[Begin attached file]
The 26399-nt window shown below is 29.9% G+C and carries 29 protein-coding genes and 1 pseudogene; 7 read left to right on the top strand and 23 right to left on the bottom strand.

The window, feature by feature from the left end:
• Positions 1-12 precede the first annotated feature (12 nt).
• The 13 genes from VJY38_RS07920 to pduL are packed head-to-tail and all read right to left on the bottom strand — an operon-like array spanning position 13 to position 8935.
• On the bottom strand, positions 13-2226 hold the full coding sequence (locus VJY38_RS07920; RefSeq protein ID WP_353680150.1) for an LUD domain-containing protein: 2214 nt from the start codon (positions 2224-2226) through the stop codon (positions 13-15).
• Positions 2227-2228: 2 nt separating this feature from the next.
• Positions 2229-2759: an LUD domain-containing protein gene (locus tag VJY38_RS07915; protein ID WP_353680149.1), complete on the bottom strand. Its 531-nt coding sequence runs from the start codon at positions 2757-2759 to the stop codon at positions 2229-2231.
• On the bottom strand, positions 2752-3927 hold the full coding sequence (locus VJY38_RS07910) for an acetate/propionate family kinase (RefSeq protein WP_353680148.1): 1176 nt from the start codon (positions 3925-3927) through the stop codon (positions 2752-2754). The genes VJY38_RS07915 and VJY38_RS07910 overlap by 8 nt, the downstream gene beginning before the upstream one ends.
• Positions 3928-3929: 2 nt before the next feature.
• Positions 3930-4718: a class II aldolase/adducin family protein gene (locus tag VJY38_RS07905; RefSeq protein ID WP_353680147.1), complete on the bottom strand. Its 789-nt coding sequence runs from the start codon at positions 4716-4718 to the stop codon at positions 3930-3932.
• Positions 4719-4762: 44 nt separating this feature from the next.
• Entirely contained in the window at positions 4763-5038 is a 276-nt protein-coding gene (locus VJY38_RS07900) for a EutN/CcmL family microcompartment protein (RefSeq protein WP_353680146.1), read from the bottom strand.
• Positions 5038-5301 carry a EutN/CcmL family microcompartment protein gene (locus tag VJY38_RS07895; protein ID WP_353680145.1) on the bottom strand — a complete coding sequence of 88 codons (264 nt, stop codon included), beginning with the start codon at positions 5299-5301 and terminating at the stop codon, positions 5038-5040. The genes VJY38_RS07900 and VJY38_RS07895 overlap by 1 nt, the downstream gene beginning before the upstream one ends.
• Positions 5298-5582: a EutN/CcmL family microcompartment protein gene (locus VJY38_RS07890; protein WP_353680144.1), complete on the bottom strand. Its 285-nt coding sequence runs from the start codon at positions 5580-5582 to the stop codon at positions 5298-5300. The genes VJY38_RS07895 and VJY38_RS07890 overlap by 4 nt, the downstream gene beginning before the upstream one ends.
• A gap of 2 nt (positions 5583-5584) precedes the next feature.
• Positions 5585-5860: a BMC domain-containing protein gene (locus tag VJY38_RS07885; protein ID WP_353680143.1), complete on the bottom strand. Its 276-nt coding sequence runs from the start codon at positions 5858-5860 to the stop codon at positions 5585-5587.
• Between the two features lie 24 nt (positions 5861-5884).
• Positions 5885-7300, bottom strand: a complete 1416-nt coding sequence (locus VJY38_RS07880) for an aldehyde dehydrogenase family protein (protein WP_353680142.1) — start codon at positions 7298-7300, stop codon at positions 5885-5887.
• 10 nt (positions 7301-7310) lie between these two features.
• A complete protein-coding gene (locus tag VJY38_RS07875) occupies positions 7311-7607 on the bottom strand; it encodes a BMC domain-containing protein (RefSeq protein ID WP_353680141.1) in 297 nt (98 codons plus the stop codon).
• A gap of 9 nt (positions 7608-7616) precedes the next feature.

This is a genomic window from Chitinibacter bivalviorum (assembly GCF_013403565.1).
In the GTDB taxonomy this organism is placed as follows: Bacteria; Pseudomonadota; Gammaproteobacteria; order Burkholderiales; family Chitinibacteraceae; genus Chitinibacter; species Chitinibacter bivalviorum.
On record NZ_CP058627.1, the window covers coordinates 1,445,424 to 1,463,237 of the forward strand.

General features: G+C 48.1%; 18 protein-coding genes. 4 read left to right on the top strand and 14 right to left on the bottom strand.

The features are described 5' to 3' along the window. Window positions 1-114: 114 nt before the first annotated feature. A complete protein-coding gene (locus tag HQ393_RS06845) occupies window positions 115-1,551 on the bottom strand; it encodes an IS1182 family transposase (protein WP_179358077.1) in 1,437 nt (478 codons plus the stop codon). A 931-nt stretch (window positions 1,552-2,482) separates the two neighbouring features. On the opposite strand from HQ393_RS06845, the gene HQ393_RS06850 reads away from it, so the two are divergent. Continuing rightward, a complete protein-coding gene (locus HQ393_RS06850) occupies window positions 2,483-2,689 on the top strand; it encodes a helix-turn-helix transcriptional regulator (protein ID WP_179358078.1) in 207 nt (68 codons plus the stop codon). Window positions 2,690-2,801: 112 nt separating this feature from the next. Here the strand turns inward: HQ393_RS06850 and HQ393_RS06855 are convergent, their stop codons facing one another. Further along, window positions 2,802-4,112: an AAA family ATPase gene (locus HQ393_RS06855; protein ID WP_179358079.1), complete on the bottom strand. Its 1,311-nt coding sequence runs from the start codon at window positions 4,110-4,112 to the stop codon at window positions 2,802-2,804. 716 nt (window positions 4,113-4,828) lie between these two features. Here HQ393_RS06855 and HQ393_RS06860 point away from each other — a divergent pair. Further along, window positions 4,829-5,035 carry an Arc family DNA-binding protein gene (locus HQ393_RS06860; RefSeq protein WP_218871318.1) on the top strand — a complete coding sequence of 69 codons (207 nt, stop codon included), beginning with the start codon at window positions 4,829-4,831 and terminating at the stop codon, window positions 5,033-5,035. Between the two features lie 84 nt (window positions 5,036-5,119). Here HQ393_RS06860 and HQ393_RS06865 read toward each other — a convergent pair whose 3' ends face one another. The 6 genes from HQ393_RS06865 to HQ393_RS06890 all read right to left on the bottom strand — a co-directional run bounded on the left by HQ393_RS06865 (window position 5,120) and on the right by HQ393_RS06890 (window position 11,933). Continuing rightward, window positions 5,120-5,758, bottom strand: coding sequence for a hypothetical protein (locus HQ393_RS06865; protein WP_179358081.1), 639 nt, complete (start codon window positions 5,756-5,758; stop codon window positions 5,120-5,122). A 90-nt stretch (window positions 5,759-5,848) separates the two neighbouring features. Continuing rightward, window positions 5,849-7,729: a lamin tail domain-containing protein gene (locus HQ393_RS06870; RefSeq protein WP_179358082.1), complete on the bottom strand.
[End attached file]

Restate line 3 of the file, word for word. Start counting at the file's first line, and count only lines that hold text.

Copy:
• Positions 1-12 precede the first annotated feature (12 nt).